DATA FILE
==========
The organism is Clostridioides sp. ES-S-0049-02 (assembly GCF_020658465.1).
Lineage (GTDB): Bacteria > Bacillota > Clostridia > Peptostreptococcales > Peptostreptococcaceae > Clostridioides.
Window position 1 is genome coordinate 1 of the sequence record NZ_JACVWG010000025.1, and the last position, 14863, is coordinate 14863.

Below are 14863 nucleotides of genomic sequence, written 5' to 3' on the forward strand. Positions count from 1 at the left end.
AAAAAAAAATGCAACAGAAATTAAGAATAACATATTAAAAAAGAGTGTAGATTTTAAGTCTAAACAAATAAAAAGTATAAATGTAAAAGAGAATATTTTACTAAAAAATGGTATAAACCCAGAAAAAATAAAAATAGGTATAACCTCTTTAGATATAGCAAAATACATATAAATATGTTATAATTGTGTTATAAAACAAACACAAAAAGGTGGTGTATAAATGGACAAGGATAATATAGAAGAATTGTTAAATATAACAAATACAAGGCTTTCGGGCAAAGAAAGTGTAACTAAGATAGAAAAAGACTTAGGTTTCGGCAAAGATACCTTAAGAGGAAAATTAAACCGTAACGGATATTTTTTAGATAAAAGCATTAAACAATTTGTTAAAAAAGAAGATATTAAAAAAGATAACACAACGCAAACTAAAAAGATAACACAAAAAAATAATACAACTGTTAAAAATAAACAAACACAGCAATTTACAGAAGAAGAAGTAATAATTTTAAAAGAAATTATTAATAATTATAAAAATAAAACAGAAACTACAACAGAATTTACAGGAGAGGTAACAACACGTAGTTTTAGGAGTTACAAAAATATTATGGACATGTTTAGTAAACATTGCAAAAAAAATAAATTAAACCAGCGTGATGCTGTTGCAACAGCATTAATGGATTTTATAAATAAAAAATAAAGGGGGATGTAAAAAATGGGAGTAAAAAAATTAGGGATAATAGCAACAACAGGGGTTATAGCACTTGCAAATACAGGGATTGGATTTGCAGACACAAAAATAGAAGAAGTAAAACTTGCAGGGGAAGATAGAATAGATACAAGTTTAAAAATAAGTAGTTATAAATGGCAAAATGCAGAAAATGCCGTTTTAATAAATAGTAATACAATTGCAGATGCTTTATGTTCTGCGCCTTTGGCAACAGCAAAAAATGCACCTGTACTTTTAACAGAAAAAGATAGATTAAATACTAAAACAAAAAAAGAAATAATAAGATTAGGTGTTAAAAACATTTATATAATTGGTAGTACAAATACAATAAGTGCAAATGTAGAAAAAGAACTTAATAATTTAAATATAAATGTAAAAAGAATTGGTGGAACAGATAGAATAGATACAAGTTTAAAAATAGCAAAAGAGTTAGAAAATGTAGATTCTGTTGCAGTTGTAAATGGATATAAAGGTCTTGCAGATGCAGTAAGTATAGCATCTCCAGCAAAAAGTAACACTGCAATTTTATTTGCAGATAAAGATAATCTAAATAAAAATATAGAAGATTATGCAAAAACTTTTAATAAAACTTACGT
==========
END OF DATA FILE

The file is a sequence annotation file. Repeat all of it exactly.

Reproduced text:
The organism is Clostridioides sp. ES-S-0049-02 (assembly GCF_020658465.1).
Lineage (GTDB): Bacteria > Bacillota > Clostridia > Peptostreptococcales > Peptostreptococcaceae > Clostridioides.
Window position 1 is genome coordinate 1 of the sequence record NZ_JACVWG010000025.1, and the last position, 14863, is coordinate 14863.

Below are 14863 nucleotides of genomic sequence, written 5' to 3' on the forward strand. Positions count from 1 at the left end.
AAAAAAAAATGCAACAGAAATTAAGAATAACATATTAAAAAAGAGTGTAGATTTTAAGTCTAAACAAATAAAAAGTATAAATGTAAAAGAGAATATTTTACTAAAAAATGGTATAAACCCAGAAAAAATAAAAATAGGTATAACCTCTTTAGATATAGCAAAATACATATAAATATGTTATAATTGTGTTATAAAACAAACACAAAAAGGTGGTGTATAAATGGACAAGGATAATATAGAAGAATTGTTAAATATAACAAATACAAGGCTTTCGGGCAAAGAAAGTGTAACTAAGATAGAAAAAGACTTAGGTTTCGGCAAAGATACCTTAAGAGGAAAATTAAACCGTAACGGATATTTTTTAGATAAAAGCATTAAACAATTTGTTAAAAAAGAAGATATTAAAAAAGATAACACAACGCAAACTAAAAAGATAACACAAAAAAATAATACAACTGTTAAAAATAAACAAACACAGCAATTTACAGAAGAAGAAGTAATAATTTTAAAAGAAATTATTAATAATTATAAAAATAAAACAGAAACTACAACAGAATTTACAGGAGAGGTAACAACACGTAGTTTTAGGAGTTACAAAAATATTATGGACATGTTTAGTAAACATTGCAAAAAAAATAAATTAAACCAGCGTGATGCTGTTGCAACAGCATTAATGGATTTTATAAATAAAAAATAAAGGGGGATGTAAAAAATGGGAGTAAAAAAATTAGGGATAATAGCAACAACAGGGGTTATAGCACTTGCAAATACAGGGATTGGATTTGCAGACACAAAAATAGAAGAAGTAAAACTTGCAGGGGAAGATAGAATAGATACAAGTTTAAAAATAAGTAGTTATAAATGGCAAAATGCAGAAAATGCCGTTTTAATAAATAGTAATACAATTGCAGATGCTTTATGTTCTGCGCCTTTGGCAACAGCAAAAAATGCACCTGTACTTTTAACAGAAAAAGATAGATTAAATACTAAAACAAAAAAAGAAATAATAAGATTAGGTGTTAAAAACATTTATATAATTGGTAGTACAAATACAATAAGTGCAAATGTAGAAAAAGAACTTAATAATTTAAATATAAATGTAAAAAGAATTGGTGGAACAGATAGAATAGATACAAGTTTAAAAATAGCAAAAGAGTTAGAAAATGTAGATTCTGTTGCAGTTGTAAATGGATATAAAGGTCTTGCAGATGCAGTAAGTATAGCATCTCCAGCAAAAAGTAACACTGCAATTTTATTTGCAGATAAAGATAATCTAAATAAAAATATAGAAGATTATGCAAAAACTTTTAATAAAACTTACGT